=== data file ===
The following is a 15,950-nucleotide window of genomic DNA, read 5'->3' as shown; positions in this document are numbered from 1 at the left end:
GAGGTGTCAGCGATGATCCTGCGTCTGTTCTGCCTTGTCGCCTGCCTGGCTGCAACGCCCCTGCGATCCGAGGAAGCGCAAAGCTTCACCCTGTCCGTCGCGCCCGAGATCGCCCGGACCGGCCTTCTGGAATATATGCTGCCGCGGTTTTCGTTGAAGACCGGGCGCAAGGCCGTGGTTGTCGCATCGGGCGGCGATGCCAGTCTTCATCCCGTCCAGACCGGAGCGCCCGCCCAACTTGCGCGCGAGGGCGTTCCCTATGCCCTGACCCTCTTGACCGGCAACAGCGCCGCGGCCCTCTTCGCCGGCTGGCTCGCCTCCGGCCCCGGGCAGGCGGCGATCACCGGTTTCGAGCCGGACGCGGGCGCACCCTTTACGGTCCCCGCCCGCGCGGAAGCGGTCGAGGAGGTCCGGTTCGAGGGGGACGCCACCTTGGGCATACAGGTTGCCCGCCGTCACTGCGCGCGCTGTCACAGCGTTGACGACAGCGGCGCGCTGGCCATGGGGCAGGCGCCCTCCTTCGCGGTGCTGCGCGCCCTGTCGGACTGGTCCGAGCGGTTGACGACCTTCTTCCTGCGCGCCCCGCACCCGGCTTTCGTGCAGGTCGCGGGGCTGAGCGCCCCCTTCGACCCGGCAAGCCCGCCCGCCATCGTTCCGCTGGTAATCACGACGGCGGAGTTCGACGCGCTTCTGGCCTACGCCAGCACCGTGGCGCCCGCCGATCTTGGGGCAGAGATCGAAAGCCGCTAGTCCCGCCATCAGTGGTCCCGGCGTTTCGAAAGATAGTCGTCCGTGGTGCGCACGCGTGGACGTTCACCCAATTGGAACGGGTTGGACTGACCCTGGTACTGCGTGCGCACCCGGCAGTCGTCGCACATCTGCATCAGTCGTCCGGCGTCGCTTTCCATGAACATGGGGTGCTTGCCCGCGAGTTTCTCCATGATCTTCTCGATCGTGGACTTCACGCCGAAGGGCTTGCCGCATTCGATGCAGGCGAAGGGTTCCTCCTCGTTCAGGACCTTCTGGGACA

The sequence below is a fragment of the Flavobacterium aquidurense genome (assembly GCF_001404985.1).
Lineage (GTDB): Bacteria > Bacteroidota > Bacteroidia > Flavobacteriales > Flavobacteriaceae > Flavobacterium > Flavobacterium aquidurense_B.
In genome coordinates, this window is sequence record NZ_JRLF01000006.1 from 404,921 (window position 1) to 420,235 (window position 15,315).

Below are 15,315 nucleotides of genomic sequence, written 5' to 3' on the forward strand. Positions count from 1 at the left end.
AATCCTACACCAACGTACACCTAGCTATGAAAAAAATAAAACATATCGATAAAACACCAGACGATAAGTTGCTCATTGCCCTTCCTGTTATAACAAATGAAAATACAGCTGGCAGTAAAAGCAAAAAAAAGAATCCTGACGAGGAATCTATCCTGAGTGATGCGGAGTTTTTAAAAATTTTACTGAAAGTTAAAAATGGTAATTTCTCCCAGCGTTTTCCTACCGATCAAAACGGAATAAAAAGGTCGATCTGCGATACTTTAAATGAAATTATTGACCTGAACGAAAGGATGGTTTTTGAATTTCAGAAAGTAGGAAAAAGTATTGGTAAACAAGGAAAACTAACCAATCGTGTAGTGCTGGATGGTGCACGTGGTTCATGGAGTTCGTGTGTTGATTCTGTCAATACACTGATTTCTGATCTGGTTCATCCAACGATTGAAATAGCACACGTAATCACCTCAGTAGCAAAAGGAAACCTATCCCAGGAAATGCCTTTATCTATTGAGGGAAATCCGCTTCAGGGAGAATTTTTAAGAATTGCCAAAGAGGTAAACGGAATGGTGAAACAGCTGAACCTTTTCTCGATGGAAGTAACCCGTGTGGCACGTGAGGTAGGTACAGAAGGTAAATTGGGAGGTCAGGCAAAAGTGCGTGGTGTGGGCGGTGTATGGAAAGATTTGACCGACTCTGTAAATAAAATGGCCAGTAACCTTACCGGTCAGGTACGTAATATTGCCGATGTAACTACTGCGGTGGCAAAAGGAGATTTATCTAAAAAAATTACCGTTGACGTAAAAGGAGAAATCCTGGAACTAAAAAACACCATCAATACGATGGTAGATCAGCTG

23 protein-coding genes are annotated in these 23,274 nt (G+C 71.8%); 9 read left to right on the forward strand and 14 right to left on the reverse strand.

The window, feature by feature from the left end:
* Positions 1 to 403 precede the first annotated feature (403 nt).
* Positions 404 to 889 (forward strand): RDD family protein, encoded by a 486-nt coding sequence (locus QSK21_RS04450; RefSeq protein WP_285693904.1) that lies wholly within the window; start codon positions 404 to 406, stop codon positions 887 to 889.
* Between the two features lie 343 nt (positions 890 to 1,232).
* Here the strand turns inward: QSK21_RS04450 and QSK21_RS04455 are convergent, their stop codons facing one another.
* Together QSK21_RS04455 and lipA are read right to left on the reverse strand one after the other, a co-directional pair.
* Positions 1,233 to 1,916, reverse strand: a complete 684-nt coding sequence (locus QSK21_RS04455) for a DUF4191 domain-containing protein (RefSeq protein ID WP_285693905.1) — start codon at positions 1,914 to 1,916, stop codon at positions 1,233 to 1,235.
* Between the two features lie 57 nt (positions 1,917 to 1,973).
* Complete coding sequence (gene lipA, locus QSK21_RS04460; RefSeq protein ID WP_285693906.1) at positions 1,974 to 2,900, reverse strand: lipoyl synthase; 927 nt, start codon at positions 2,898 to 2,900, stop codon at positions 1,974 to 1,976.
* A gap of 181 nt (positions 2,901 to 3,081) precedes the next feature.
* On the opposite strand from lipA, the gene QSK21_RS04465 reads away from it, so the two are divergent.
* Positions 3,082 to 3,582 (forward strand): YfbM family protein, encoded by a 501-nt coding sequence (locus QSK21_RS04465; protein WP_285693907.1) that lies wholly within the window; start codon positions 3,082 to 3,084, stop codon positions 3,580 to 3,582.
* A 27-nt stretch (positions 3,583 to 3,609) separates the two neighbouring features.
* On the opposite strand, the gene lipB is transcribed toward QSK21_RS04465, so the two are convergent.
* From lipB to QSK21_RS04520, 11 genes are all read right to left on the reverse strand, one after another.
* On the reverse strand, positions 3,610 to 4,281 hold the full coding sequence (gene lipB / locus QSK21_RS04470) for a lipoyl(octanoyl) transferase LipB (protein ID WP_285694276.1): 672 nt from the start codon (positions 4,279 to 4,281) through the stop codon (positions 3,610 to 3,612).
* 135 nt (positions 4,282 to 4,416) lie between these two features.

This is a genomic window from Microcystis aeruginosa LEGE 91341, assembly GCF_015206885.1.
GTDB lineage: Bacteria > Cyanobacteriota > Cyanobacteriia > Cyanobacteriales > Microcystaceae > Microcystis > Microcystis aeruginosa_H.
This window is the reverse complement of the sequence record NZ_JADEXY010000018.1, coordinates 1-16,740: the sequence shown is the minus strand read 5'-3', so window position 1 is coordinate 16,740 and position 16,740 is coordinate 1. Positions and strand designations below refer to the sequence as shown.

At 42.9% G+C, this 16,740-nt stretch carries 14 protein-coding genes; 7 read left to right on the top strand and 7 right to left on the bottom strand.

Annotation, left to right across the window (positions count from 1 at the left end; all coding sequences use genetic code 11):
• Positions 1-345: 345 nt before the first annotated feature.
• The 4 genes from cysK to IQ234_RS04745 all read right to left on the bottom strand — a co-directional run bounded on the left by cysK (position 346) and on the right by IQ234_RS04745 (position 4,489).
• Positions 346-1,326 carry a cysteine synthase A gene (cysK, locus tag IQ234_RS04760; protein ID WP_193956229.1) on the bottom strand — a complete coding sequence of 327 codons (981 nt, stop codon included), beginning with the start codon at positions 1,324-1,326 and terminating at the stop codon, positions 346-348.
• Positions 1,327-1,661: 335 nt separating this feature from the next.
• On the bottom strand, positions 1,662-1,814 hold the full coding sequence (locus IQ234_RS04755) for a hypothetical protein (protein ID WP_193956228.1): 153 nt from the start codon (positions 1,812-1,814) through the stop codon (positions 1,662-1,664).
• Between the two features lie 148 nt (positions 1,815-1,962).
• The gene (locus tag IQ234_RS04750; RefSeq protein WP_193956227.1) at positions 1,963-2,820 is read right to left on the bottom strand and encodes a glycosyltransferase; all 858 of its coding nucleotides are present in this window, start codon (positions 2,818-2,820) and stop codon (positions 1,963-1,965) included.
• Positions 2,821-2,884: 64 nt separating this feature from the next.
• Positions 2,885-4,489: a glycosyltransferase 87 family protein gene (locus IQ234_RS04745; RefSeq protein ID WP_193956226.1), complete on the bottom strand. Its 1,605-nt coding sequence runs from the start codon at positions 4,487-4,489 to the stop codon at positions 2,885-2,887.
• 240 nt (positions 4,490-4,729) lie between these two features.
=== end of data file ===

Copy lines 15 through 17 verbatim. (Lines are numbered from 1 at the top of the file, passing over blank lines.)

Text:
* Positions 1,233 to 1,916, reverse strand: a complete 684-nt coding sequence (locus QSK21_RS04455) for a DUF4191 domain-containing protein (RefSeq protein ID WP_285693905.1) — start codon at positions 1,914 to 1,916, stop codon at positions 1,233 to 1,235.
* Between the two features lie 57 nt (positions 1,917 to 1,973).
* Complete coding sequence (gene lipA, locus QSK21_RS04460; RefSeq protein ID WP_285693906.1) at positions 1,974 to 2,900, reverse strand: lipoyl synthase; 927 nt, start codon at positions 2,898 to 2,900, stop codon at positions 1,974 to 1,976.